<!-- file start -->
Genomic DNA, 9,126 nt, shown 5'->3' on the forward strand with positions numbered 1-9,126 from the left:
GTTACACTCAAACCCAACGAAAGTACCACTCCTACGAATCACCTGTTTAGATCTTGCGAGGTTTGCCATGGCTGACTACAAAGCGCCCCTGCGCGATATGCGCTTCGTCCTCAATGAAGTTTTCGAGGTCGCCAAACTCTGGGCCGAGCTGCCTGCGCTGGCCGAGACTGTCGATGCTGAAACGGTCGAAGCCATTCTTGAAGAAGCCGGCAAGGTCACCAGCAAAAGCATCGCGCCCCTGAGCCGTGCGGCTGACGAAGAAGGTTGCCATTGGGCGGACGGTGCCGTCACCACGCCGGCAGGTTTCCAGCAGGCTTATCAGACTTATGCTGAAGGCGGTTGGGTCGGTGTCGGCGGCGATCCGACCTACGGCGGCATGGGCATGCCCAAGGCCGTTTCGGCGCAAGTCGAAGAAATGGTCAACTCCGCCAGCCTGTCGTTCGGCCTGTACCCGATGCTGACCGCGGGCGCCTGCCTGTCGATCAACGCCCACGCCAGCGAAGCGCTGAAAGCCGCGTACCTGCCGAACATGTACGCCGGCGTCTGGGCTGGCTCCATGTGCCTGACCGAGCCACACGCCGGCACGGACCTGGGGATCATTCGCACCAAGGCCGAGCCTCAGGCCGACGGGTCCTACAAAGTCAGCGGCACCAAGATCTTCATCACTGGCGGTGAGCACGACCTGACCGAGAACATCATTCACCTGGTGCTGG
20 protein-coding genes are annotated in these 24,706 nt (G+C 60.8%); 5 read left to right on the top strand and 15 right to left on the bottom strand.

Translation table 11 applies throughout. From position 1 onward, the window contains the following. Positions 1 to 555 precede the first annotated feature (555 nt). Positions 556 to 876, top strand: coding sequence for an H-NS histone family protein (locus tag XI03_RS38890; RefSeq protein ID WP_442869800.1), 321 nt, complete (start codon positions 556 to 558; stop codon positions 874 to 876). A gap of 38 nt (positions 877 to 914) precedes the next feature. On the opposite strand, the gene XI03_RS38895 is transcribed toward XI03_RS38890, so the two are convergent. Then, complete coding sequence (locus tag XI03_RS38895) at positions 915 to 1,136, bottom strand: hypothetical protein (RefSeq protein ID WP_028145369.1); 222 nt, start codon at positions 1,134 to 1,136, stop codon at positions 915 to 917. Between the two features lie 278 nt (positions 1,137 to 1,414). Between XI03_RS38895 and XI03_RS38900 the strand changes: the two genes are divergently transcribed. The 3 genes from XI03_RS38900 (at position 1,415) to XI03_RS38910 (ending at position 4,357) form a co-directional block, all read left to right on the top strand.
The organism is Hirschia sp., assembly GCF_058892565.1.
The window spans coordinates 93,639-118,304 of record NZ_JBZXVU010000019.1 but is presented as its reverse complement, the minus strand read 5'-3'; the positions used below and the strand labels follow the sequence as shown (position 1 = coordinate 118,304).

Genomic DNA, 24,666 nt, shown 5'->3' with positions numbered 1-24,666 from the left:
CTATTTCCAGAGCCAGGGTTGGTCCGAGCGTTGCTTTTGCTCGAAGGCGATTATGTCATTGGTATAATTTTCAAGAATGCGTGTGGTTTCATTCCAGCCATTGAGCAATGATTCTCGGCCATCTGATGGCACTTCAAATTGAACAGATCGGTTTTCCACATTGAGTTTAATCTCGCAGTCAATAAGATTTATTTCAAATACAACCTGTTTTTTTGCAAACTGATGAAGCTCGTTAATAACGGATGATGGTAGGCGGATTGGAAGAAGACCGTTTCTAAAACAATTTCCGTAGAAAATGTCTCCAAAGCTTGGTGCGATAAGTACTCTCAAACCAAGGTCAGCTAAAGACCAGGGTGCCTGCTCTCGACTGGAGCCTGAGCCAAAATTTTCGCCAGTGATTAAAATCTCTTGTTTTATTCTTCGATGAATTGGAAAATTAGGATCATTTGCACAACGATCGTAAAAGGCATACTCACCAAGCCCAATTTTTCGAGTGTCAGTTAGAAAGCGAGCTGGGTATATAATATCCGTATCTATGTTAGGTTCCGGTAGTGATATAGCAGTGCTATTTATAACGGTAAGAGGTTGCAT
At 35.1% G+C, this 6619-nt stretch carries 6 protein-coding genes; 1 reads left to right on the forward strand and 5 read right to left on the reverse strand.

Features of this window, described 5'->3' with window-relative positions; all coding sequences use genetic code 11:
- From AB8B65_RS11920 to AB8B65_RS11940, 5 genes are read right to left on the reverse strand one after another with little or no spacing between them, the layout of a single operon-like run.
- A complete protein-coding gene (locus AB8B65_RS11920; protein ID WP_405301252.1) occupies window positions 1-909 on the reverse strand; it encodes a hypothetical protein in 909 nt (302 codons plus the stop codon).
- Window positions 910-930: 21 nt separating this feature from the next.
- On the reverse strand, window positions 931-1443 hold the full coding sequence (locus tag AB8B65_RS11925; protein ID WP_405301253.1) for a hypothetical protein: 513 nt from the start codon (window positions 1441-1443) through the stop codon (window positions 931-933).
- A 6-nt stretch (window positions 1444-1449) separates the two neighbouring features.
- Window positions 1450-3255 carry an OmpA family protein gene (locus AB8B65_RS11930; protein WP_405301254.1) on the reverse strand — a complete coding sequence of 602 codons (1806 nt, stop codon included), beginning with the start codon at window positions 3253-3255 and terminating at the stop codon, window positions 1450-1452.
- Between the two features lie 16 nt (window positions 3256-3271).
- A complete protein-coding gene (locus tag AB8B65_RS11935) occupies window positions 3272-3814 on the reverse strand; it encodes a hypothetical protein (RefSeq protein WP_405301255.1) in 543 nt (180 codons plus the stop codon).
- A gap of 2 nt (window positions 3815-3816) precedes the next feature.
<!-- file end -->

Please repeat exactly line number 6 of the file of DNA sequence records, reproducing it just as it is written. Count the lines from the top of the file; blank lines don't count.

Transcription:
The window spans coordinates 93,639-118,304 of record NZ_JBZXVU010000019.1 but is presented as its reverse complement, the minus strand read 5'-3'; the positions used below and the strand labels follow the sequence as shown (position 1 = coordinate 118,304).